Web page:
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Corn and wheat may be trading near ten-month highs, but farmers are hardly profiting. With...

Corn and wheat may be trading near ten-month highs, but farmers are hardly profiting. With razor-thin margins and food crops priced well-below the cost of production, many growers are quitting. From the U.S. to Australia, from beef to vegetables, farmers globally are facing the same crunch.
Comments (16)
  • I predict people won't stop eating, at least not by choice. Therefore the business of farming will survive. However, if survival means new product pricing, so be it. In other words, folks, if this story in CNBC is correct, watch for additional inflationary pressures.
    4 Jul 2012, 10:44 AM Reply Like
  • Someone should tell this to Jim Rogers, the billionaire hedge fund manager who is telling people if they want to get wealthy, become a farmer. That has to be the worst (and most delusional) advice ever.
    4 Jul 2012, 11:31 AM Reply Like
  • H.J. H, you should have his knowledge ! And, he lives in Singapore and is speaking to a world audience. The new world breadbasket is Brazil and he has grain investments there. RJA & even RJI were recent touts by my old firm and they will prove to be money makers.


    When you have his clout will see you on every major news outlet and people like George Sorros will approach you to form a partnership..


    Sad when a worm insults the bird !


    I've seen some of your posts and your no J Rogers !
    4 Jul 2012, 11:42 AM Reply Like
  • Jimmy Rogers suggested buying farmland and never told buyers to become producers as well....
    4 Jul 2012, 02:43 PM Reply Like
  • Rogers is a commodity perma-bull. He's done spectacular for years, because China has been driving a commodity super-bull cycle with extremely loose policies that have promoted rampant overdevelopment.


    I respect him as an investor, but he's downright wrong about the fundamental factors driving the commodity boom. It's not loose monetary policy in the US --- it's loose policy in China.


    Regardless, it's just bad advise for a billionaire hedge fund manager to tell people to enter farming to get rich. The guy has never farmed a day in his life; he merely invests in commodities. For all intents and purposes, he knows absolutely nothing about being a farmer. And he's delusional if he genuinely believes that's some great path to wealth.


    You get rich in farming, by operator a large factory farm or being a hedge fund investor who invests in agriculture commodities. You get rich in farming, by finding a way to make your farms more efficient and productive and require less labor. You do not get rich by driving a tractor. Let's just admit that Rogers is giving horrendous advice.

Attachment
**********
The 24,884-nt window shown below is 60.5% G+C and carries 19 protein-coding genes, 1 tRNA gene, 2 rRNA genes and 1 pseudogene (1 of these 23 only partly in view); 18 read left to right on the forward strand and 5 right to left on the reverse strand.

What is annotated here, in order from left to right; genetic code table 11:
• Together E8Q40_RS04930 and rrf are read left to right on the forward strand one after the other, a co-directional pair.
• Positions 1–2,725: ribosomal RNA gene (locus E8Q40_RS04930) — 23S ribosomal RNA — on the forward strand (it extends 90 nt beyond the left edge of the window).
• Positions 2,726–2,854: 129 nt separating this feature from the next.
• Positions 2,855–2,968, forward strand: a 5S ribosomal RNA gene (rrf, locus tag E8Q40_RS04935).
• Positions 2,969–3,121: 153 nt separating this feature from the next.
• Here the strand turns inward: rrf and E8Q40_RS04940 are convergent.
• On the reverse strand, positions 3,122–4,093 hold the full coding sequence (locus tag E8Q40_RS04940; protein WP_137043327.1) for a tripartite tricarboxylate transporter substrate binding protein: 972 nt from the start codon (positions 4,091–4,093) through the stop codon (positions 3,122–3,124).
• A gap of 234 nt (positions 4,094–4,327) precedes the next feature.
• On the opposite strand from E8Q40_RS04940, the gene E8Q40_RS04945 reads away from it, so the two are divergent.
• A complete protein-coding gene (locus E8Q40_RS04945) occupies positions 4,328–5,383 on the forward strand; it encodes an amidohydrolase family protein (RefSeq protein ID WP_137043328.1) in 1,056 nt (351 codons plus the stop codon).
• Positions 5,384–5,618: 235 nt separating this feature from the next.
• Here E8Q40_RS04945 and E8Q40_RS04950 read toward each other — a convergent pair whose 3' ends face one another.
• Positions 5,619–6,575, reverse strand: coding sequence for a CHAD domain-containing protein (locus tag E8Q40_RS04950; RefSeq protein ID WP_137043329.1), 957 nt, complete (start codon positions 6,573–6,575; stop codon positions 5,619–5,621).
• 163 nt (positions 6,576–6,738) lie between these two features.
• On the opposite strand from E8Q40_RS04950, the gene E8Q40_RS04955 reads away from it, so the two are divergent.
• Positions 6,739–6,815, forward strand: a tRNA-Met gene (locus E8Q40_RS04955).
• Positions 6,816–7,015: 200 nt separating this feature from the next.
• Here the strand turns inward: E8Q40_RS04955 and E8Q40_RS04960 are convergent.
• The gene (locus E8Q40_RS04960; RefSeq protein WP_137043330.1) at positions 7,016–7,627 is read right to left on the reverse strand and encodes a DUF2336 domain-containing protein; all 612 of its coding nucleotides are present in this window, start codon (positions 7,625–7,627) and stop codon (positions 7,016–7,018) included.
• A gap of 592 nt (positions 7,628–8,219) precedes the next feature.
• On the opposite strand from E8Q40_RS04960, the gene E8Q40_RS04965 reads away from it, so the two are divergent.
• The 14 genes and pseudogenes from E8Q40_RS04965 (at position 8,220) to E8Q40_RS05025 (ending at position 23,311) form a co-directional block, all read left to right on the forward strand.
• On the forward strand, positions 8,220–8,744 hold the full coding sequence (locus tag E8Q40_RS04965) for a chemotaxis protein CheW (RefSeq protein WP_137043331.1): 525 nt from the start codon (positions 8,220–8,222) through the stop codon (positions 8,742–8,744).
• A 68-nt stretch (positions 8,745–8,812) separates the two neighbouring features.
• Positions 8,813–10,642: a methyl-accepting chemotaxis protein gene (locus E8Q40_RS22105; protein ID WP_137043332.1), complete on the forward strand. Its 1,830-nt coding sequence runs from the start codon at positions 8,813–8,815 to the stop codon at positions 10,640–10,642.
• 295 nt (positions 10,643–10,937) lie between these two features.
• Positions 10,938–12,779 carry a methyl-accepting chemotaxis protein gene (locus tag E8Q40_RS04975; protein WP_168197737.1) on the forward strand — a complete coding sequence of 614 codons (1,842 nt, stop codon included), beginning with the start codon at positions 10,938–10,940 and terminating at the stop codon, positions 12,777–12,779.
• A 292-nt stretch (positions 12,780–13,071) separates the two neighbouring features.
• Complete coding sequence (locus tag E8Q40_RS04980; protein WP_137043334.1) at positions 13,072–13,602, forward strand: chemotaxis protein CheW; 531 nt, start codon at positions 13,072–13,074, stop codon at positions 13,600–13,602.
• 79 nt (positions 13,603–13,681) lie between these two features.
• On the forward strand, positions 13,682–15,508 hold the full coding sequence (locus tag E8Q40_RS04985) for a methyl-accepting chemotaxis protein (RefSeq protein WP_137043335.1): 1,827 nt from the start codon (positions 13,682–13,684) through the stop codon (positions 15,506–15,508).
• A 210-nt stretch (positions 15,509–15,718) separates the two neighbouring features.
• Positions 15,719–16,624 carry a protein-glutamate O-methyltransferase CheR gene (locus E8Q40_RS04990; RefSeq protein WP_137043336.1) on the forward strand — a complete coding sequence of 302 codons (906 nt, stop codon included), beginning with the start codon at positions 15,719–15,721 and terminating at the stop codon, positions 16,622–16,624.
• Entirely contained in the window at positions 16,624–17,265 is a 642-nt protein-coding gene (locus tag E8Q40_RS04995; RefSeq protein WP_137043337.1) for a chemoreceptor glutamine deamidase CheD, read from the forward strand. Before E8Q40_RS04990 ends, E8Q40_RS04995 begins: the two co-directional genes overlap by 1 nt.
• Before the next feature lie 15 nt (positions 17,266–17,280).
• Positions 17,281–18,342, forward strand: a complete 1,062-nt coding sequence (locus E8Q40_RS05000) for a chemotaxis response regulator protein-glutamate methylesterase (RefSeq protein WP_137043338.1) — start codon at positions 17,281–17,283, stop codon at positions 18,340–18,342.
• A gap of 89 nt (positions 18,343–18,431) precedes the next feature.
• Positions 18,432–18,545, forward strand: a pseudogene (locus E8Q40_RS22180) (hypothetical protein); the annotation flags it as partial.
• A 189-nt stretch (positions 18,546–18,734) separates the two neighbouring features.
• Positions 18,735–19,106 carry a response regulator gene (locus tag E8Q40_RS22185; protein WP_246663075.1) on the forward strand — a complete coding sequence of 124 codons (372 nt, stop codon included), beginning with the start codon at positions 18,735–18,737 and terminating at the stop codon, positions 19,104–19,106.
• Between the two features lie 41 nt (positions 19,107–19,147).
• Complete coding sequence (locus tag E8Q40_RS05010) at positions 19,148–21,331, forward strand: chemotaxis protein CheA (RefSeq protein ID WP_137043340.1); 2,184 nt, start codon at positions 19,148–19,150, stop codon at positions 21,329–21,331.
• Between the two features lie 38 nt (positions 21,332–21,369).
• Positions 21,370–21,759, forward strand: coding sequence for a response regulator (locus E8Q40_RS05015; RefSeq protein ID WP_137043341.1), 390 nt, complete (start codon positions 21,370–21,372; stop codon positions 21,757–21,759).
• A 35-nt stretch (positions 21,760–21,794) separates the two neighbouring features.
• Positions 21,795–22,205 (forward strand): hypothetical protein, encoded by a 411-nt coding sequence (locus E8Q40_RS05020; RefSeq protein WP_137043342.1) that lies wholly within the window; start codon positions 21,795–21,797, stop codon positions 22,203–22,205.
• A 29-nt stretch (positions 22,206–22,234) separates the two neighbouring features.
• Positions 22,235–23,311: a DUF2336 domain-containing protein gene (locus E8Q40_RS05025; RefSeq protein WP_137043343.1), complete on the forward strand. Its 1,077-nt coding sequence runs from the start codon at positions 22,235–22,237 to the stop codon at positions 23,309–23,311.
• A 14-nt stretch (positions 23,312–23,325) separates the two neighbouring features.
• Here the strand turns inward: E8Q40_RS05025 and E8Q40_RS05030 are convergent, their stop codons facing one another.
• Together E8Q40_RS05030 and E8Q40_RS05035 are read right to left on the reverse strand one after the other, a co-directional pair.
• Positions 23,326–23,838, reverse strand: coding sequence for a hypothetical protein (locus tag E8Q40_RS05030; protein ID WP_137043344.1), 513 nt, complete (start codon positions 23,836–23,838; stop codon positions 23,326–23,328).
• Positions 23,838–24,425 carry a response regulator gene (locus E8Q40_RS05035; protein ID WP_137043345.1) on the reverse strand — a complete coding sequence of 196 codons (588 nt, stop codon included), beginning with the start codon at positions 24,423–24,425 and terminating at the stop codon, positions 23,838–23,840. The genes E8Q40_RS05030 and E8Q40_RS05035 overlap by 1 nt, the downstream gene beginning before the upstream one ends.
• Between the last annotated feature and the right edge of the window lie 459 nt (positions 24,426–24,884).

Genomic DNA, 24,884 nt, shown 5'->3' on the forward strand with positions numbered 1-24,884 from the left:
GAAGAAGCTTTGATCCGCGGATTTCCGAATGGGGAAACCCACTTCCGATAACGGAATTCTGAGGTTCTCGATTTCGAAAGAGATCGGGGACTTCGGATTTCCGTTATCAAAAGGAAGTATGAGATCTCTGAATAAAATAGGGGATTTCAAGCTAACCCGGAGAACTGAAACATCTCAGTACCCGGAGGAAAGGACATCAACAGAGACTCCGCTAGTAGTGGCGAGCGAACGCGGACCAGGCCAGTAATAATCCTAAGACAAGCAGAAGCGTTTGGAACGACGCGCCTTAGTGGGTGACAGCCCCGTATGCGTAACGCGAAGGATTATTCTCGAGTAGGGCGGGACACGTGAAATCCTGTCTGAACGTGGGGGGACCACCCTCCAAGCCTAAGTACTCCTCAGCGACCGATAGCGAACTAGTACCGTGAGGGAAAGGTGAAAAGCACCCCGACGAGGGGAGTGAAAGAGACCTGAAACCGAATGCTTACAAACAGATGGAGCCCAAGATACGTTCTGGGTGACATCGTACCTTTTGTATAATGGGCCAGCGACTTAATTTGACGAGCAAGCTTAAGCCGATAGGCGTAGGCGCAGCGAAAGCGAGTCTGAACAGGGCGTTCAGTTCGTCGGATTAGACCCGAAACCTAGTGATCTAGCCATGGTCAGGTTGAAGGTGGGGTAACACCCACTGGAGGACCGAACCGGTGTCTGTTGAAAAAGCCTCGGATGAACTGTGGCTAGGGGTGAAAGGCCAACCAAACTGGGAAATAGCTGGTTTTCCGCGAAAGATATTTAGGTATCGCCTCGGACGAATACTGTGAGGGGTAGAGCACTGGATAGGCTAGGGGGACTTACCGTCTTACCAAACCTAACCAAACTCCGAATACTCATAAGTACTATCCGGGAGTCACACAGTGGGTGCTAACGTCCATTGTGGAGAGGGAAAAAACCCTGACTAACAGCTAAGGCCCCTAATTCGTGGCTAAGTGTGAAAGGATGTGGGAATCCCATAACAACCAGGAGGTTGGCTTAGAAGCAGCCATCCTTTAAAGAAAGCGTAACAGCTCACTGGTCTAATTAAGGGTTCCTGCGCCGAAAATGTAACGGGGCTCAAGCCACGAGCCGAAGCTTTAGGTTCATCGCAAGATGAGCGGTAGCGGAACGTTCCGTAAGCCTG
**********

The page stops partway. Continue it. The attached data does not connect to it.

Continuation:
4 Jul 2012, 02:58 PM Reply Like
  • Your making statements that are untrue ! Lies ? Why ? I listen to him all the time and have invested on many projects with him. He says invest in commodities and set up listed symbols to do it. He says buy land ! I've bought 4700 hectors in the last 60 days and will buy another 1200 this month. Go away ! Go make your pennies on YHOO.
    4 Jul 2012, 03:07 PM Reply Like
  • don't believe everything you read. idiot writer obviously has no idea how to research a subject. totally wrong conclusion. farmers who run good operations have never had it so good.
    4 Jul 2012, 11:36 AM Reply Like
  • "Farmers who run good operations have never had it so good". Farmers who till the black loam soil of the upper midwest who don't have irrigation systems can still be regarded as good operators, but they are looking at the U.S. Drought Monitor and seeing a "black swan". The year 2012 may be the year in which good farmers have never had it so bad.
    4 Jul 2012, 02:12 PM Reply Like
  • All those lucrative subsides......
    4 Jul 2012, 08:35 PM Reply Like
  • it should say - the small family farmer is hardly profiting. most farming is by corporations. the same is true of any small business in america that has been targeted by the admin.
    4 Jul 2012, 12:39 PM Reply Like
  • Farmers rarely reap profits over the total cost of production since that includes land costs. But grain farmers have done quite well in recent years relative to the variable costs of production, with crop prices exceeding those.


    Livestock producers, particularly cattle, have fared less well since grain prices have been so high and there has been a lengthy western drought which increased supplemental feeding. I can't speak to fruit and veggie farmers - I have no knowledge on that topic. I would imagine that, for the most part they are covering their variable costs - if not prices would be rising faster.
    4 Jul 2012, 02:13 PM Reply Like
  • Does anybody really know how wealthy/not wealthy Rogers is. Does he have a track record? What is the performance?
    He is damn sure good at self promotion. Just asking.
    4 Jul 2012, 03:14 PM Reply Like
  • He has a public track record and so do his symbols. As too his wealth... That is his business and not for me to say,but, he is comfortable an pays US taxes.


    He doesn't really self promote. He is in constant demand and next time you hear him on CNN CNBC Bloomberg or WS Week listen carefully and i'll bet he doesn't mention his symbols.
    4 Jul 2012, 03:18 PM Reply Like
  • And true he always touts least for last 25 years I've seen him on tv and in print.
    4 Jul 2012, 03:15 PM Reply Like
  • doth protest! Do you have a crush on mr Rogers?
    4 Jul 2012, 03:18 PM Reply Like
  • I almost joined them years back,but,couldn't stomach Sorros. Boy did I get him right. I made a 1/4 of what he did ,but, I am happy and I have my foundation.


    As far as a crush......No,but, to have little ones and a young wife at his age... Ooo ,don't have the strenght or want to pop little blue pills.
    I'll pop empanadas & boudins
    4 Jul 2012, 03:29 PM Reply Like
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